Switch to Ubuntu Linux not Apple Mac OS
This is a response to an article asking why people switch from Windows to the Mac OS instead of Ubuntu. The author concludes “So why are people not going over to Ubuntu? Beats me.” He even resorts to calling these switchers stupid: “Is it the snob value or stupidity that make people consider a Mac over Windows and not Ubuntu?”
I started this blog in July as a public exploration of my experimentation with Ubuntu. In that time I have tried to use Ubuntu as my default OS in replacement of the Mac OS because I wanted to see how feasible it was. While the simple answer to “can if be done?” is “yes,” it’s really not very easy. So my comments below come from someone who truly enjoys using Ubuntu Linux (I still use it daily) but who has come to appreciate the finer nuances of the Mac OS.
While the author of the aforementioned article does make a few good points about how far Ubuntu Linux has come he fails to recognize a few very basic advantages of the Mac platform that I have come to appreciate during my experiment:
There is no worry-free replacement for Microsoft Office or the Adobe Creative Suite on Linux. There is on a Mac.
The Mac has become the simplest zero-setup hub for our digital lives, something that Linux is not, yet.
Technological cutting edge — the Mac is on the cutting edge where it matters to the consumer.
Spreadsheets & Graphics
On the Mac we have a genuine Microsoft Office suite that is 100% compatible with the Windows version of Office. On Linux we have many office alternatives, the most popular of which is OpenOffice.org. While very good, it is no drop-in replacement for Microsoft Office. It is not a feature-for-feature replacement. In my experience OpenOffice hardly ever opens a Word doc or Excel spreadsheet with 100% accuracy. Regarding spreadsheets, half of the examples that come with the Excel Bible do not run on OpenOffice.org Spreadsheet or any other spreadsheet app that runs on Linux. Until a user can truly switch from Microsoft Office to OpenOffice without worry it will have a very hard time attracting users who do not want to worry about compatibility.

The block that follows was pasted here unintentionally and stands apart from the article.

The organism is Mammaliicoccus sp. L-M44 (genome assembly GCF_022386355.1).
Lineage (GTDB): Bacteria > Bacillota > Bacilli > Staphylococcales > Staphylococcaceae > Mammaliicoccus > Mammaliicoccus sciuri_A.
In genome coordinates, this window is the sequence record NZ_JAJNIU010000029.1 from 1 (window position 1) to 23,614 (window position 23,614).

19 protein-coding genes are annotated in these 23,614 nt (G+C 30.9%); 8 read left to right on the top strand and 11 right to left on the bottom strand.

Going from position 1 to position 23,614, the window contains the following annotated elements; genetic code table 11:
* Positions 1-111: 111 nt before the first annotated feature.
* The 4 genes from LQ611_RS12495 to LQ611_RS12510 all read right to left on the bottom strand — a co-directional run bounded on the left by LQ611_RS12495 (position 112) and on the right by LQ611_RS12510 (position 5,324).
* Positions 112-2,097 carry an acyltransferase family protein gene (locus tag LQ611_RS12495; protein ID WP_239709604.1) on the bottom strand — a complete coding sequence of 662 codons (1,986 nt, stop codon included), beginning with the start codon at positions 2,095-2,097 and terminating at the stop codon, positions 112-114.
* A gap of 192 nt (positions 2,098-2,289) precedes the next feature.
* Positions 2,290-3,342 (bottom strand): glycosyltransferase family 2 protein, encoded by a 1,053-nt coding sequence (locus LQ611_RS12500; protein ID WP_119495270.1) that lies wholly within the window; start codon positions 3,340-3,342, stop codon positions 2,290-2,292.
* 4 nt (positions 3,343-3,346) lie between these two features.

In the realm of graphics there are many feature-rich alternatives to the Adobe Creative Suite components. But, once again, none of them are drop-in replacements. None of them offer the same ease of switching that can be had by simply cross-grading from the Windows to the Mac version of the Adobe Creative Suite. This ease of switching without worry is very enticing.
The Mac has become a central hub to our digital lives. And it does all this with a flare and panache never before seen in a computer. It is easy for anyone to manage all their music, photos, movies, finances, and anything else in one place, and it all happens in a fun and seamlessly way.
There is just no equivalent to this seamless experience on Linux. The best one can do on Linux is find the best alternatives to all the parts and pieces that make up the Mac experience. But in the end Linux still lacks the synergy that Apple has created with its Macintosh experience. And if one was to try to find the best Linux alternatives they would spend alot of time searching the internet, experimenting, kludging through various scripts, terminal commands, etc. Stuff that most users do not know how to do, nor want to.
The Mac has become a beacon of coolness in the technology world. The Mac has almost become like in-vogue clothing, with every Apple product announcement like a new fashion show, the sexy new products strutting down the runway and the audience eating it up. People who look to switch because of this want the cool technology to work. And, to put it quite bluntly, almost none of it does on Linux unless the user is willing to spend hours sifting through help forums and playing in their terminal. On Ubuntu Linux, out of the box, the isight, extra keyboard features, illuminating keys, multi-touch or gesture-based actions on the trackpads, and even num-lock does not work. Not to mention that it takes some effort to get wireless working. And sound is not as good — it “scratches” or “pops”, and it is very hard to convince Ubuntu to use the usb iSub.
Ubuntu Linux (and every other distro that I have tried) has yet to fully support the cutting edge technology that Apple offers its customers with their newest products. This certainly makes Linux less attractive than the Mac OS that already comes pre-installed on the hardware.
I think the two biggest reasons people switch from Windows to Mac are
The problems with Windows